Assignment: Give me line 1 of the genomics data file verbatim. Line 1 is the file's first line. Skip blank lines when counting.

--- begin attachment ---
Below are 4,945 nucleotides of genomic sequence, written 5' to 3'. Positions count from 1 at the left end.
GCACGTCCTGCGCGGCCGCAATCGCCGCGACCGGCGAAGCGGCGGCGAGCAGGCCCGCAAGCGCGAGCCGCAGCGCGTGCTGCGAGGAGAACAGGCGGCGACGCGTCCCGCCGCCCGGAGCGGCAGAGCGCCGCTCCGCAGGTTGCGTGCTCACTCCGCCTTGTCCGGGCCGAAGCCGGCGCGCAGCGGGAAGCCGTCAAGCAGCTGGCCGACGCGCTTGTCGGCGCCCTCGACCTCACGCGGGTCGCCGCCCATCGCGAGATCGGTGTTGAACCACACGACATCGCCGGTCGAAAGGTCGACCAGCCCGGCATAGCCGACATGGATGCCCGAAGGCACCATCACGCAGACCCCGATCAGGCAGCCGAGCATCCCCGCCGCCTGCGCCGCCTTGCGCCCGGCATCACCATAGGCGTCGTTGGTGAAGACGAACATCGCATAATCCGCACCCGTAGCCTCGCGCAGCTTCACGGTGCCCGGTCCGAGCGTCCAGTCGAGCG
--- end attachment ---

Below are 4,945 nucleotides of genomic sequence, written 5' to 3'. Positions count from 1 at the left end.